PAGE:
Proposed Federal Legislation Targets Misclassified Workers

Senator Sherrod Brown (D-OH) and Rep. Lynn Woolsey (D-CA) have introduced identical legislation in both the U.S. Senate and the House of Representatives that would target worker misclassification. The legislation is called the "Employee Misclassification Prevention Act" (EMPA, H.R. 5107) and it would require businesses to maintain certain records (see 29 USC 211(c) - Collection of Data below) for both employees and non-employees (i.e., independent contractors). Businesses would also be required to provide written notification to each of their workers regarding the company's classification of the worker as either an employee or independent contractor. For purposes of the EMPA, it would be presumed that a worker is an employee if a business did not maintain the records or provide the notification discussed above.

The legislation provides for penalties against employers who violate the minimum wage and overtime provisions in the Fair Labor Standards Act (FLSA) on work performed by independent contractors. In addition, employers who misclassify workers as independent contractors would be subject to civil penalties of up to $1,100 per employee for first offenders, and $5,000 per employee for repeat or willful violations.

The legislation would create an "employee rights" webpage on the Department of Labor (DOL) website to inform workers of their federal and state wage and hour rights. In addition, state unemployment insurance agencies would be allowed to conduct auditing and investigative procedures as may be necessary to identify employers that have not registered under state law, or that are paying unreported wages, where these actions or omissions have the effect of excluding employees from unemployment compensation coverage. The DOL would be allowed to audit certain industries that have frequently misclassified employees as independent contractors.

DOL Secretary Hilda L. Solis recently issued the following statement on the legislation: "I applaud Sen. Brown and Rep. Woolsey for their efforts to address this significant and troubling issue. One of my goals as secretary of labor is to secure minimum and overtime wages and to help middle class families remain in the middle class. Working on the issue of misclassification is key to attaining those goals because misclassification of employees as independent contractors deprives employees of critical workplace protections and employment benefits to which they are legally entitled" [DOL Wage Hour Division News Release No. 10-0541-NAT, 4/22/10]

29 USC 211 - Collection of Data
(a) Investigations and inspections
The Administrator or his designated representatives may investigate and gather data regarding the wages, hours, and other conditions and practices of employment in any industry subject to this chapter, and may enter and inspect such places and such records (and make such transcriptions thereof), question such employees, and investigate such facts, conditions, practices, or matters as he may deem necessary or appropriate to determine whether any person has violated any provision of this chapter, or which may aid in the enforcement of the provisions of this chapter. Except as provided in section 212 of this title and in subsection (b) of this section, the Administrator shall utilize the bureaus and divisions of the Department of Labor for all the investigations and inspections necessary under this section. Except as provided in section 212 of this title, the Administrator shall bring all actions under section 217 of this title to restrain violations of this chapter.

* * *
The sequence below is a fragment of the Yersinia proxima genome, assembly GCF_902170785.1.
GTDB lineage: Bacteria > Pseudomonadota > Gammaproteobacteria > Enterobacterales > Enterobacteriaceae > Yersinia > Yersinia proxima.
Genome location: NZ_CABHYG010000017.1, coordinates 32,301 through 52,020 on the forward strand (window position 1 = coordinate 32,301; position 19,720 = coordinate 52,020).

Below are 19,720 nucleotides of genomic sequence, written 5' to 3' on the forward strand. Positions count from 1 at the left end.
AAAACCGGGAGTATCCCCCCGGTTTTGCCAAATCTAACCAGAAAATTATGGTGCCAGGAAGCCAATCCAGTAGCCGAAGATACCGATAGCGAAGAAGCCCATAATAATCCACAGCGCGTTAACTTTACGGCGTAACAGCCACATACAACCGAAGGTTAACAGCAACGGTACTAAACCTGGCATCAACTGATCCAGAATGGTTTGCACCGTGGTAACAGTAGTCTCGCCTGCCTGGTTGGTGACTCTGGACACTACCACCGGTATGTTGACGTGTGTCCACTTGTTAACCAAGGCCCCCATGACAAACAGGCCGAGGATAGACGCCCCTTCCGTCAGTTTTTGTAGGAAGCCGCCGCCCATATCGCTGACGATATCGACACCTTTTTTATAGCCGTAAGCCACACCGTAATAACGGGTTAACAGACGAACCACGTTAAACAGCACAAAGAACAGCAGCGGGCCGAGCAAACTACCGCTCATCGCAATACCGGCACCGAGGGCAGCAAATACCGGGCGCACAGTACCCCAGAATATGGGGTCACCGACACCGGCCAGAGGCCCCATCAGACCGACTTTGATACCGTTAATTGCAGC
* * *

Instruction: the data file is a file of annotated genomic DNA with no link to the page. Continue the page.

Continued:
(b) State and local agencies and employees 
With the consent and cooperation of State agencies charged with the administration of State labor laws, the Administrator and the Secretary of Labor may, for the purpose of carrying out their respective functions and duties under this chapter, utilize the services of State and local agencies and their employees and, notwithstanding any other provision of law, may reimburse such State and local agencies and their employees for services rendered for such purposes.

(c) Records
Every employer subject to any provision of this chapter or of any order issued under this chapter shall make, keep, and preserve such records of the persons employed by him and of the wages, hours, and other conditions and practices of employment maintained by him, and shall preserve such records for such periods of time, and shall make such reports therefrom to the Administrator as he shall prescribe by regulation or order as necessary or appropriate for the enforcement of the provisions of this chapter or the regulations or orders thereunder. The employer of an employee who performs substitute work described in section 207 (p)(3) of this title may not be required under this subsection to keep a record of the hours of the substitute work.
(d) Homework regulations
The Administrator is authorized to make such regulations and orders regulating, restricting, or prohibiting industrial homework as are necessary or appropriate to prevent the circumvention or evasion of and to safeguard the minimum wage rate prescribed in this chapter, and all existing regulations or orders of the Administrator relating to industrial homework are continued in full force and effect.